Ernst Niebur, Christof Koch
Intermediate and higher vision processes require selection of a sub(cid:173) set of the available sensory information before further processing. Usually, this selection is implemented in the form of a spatially circumscribed region of the visual field, the so-called "focus of at(cid:173) tention" which scans the visual scene dependent on the input and on the attentional state of the subject. We here present a model for the control of the focus of attention in primates, based on a saliency map. This mechanism is not only expected to model the functional(cid:173) ity of biological vision but also to be essential for the understanding of complex scenes in machine vision.
Introduction: "What" and "Where" In Vision
It is a generally accepted fact that the computations of early vision are massively parallel operations, i.e., applied in parallel to all parts of the visual field. This high degree of parallelism cannot be sustained in in~ermediate and higher vision because of the astronomical number of different possible combination of features. Therefore, it becomes necessary to select only a part of the instantaneous sensory input for more detailed processing and to discard the rest. This is the mechanism of visual selective attention.
• Present address: Zanvyl Krieger Mind/Brain Institute and Department of Neuros(cid:173)
cience, 3400 N. Charles Street, The Johns Hopkins University, Baltimore, MD 21218 _
Control of Selective Visual Attention: Modeling the "Where" Pathway
It is clear that similar selection mechanisms are also required in machine vision for the analysis of all but the simplest visual scenes. Attentional mechanisms are slowly introduced in this field; e.g. , Yamada and Cottrell (1995) used sequential scanning by a "focus of attention" in the context of face recognition. Another model for eye scan path generation, which is characterized by a strong top-down influence, is presented by Rao and Ballard (this volume). Sequential scanning can be applied to more abstract spaces, like the dynamics of complex systems in optimization problems with large numbers of minima (Tsioutsias and Mjolsness, this volume).
Primate vision is organized along two major anatomical pathways. One of them is concerned mainly with object recognition. For this reason , it has been called the What- pathway; for anatomical reasons , it is also known as the ventral pathway. The principal task of the other major pathway is the determination of the location of objects and therefore it is called the Where pathway or, again for anatomical reasons, the dorsal pathway.
In previous work (Niebur & Koch , 1994), we presented a model for the implement(cid:173) ation of the What pathway. The underlying mechanism is "temporal tagging:" it is assumed that the attended region of the visual field is distinguished from the unattended parts by the temporal fine-structure of the neuronal spike trains. We have shown that temporal tagging can be achieved by introducing moderate levels of correlation 1 between those neurons which respond to attended stimuli.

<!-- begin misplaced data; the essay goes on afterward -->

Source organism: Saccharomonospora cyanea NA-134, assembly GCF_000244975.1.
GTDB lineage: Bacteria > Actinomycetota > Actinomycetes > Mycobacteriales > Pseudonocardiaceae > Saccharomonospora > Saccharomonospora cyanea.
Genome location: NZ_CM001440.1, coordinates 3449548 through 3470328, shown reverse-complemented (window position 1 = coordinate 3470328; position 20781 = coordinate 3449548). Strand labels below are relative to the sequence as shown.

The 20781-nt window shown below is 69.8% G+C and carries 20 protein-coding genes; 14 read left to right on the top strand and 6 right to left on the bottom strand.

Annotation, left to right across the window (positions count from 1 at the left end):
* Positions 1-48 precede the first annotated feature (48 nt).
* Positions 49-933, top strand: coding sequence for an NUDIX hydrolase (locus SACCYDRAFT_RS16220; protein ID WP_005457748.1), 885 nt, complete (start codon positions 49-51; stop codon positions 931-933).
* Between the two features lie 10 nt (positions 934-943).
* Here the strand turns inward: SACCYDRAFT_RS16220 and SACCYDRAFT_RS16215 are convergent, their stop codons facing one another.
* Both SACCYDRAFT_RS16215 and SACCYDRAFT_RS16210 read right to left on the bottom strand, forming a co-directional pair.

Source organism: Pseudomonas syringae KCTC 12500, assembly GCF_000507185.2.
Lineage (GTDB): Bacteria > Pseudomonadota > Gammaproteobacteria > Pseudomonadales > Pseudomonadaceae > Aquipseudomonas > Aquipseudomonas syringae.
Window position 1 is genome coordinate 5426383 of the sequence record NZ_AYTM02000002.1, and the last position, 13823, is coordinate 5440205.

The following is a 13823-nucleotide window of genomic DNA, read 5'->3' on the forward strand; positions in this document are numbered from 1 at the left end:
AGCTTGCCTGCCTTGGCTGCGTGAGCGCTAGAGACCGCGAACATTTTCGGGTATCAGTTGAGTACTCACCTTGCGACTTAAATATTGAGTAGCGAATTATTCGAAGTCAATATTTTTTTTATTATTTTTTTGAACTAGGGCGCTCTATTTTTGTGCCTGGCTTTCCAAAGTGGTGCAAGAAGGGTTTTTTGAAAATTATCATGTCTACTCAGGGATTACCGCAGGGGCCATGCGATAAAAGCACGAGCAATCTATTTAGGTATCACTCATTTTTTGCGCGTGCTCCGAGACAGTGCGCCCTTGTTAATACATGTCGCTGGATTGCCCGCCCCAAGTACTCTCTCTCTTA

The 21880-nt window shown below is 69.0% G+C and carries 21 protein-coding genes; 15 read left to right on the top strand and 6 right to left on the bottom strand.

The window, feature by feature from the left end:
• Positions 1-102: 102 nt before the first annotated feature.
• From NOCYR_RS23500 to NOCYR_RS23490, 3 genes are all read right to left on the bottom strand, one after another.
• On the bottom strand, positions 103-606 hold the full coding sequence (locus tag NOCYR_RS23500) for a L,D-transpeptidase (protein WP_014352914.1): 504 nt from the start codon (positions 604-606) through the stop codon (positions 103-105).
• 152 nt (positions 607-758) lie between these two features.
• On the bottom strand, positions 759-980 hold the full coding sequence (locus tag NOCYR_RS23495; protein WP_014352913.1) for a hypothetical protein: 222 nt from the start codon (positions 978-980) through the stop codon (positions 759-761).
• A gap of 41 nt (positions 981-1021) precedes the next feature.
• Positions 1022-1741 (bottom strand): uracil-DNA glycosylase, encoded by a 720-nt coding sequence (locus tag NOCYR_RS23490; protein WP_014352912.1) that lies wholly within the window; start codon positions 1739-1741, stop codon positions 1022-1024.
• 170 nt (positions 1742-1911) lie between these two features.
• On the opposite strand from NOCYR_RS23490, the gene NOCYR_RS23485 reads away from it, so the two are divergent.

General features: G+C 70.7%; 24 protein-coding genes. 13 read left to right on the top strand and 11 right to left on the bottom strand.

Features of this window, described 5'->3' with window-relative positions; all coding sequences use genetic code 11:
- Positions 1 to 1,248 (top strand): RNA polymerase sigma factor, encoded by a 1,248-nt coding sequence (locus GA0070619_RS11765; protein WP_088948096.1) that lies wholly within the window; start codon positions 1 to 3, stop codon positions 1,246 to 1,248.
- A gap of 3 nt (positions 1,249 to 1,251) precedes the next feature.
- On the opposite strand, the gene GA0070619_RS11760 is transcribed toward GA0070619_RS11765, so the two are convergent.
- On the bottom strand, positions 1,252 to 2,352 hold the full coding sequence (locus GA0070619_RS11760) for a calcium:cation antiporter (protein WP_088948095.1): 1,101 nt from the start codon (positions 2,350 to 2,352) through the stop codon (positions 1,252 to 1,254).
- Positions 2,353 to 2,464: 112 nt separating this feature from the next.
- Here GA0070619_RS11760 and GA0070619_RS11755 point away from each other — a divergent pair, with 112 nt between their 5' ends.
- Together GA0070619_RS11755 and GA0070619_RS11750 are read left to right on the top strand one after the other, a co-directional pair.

How can such synchronicity be obtained? We have suggested a simple, neurally plausible mechanism , namely common input to all cells which respond to attended stimuli. Such (excitatory) input will increase the propensity of postsynaptic cells to fire for a short time after receiving this input, and thereby increase the correlation between spike trains without necessarily increasing the average firing rate .
The subject of the present study is to provide a model of the control system which generates such modulating input. We will show that it is possible to construct an integrated system of attentional control which is based on neurally plausible elements and which is compatible with the anatomy and physiology of the primate visual system . The system scans a visual Scene and identifies its most salient parts. A possible task would be "Find all faces in this image." We are confident that this model will not only further our understanding of the function of biological vision but that it will also be relevant for technical applications.
2 A Simple Model of The Dorsal Pathway
2.1 Overall Structure
Figure 1 shows an overview of the model Where pathway. Input is provided in the form of digitized images from an NTSC camera which is then analyzed in various feature maps. These maps are organized around the known operations in early visual cortices. They are implemented at different spatial scales and in a center-surround structure akin to visual receptive fields . Different spatial scales are implemented as Gaussian pyramids (Adelson, Anderson , Bergen, Burt, & Ogden, 1984). The center
1 In (Niebur, Koch, & Rosin, 1993), a similar model was developed using periodic "40Hz" modulation. The present model can be adapted mutatis mutandis to this type of modulation.
E. NIEBUR, C. KOCH
of the receptive field corresponds to the value of a pixel at level n in the pyramid and the surround to the corresponding pixels at level n + 2, level 0 being the image in normal size. The features implemented so far are the thr~e principal components of primate color vision (intensity, red-green, blue-yellow), four orientations, and temporal change. Short descriptions of the different feature maps are presented in the next section (2.2).
We then (section 2.3) address the question of the integration of the input in the "saliency map," a topographically organized map which codes for the instantaneous conspicuity of the different parts of the visual field .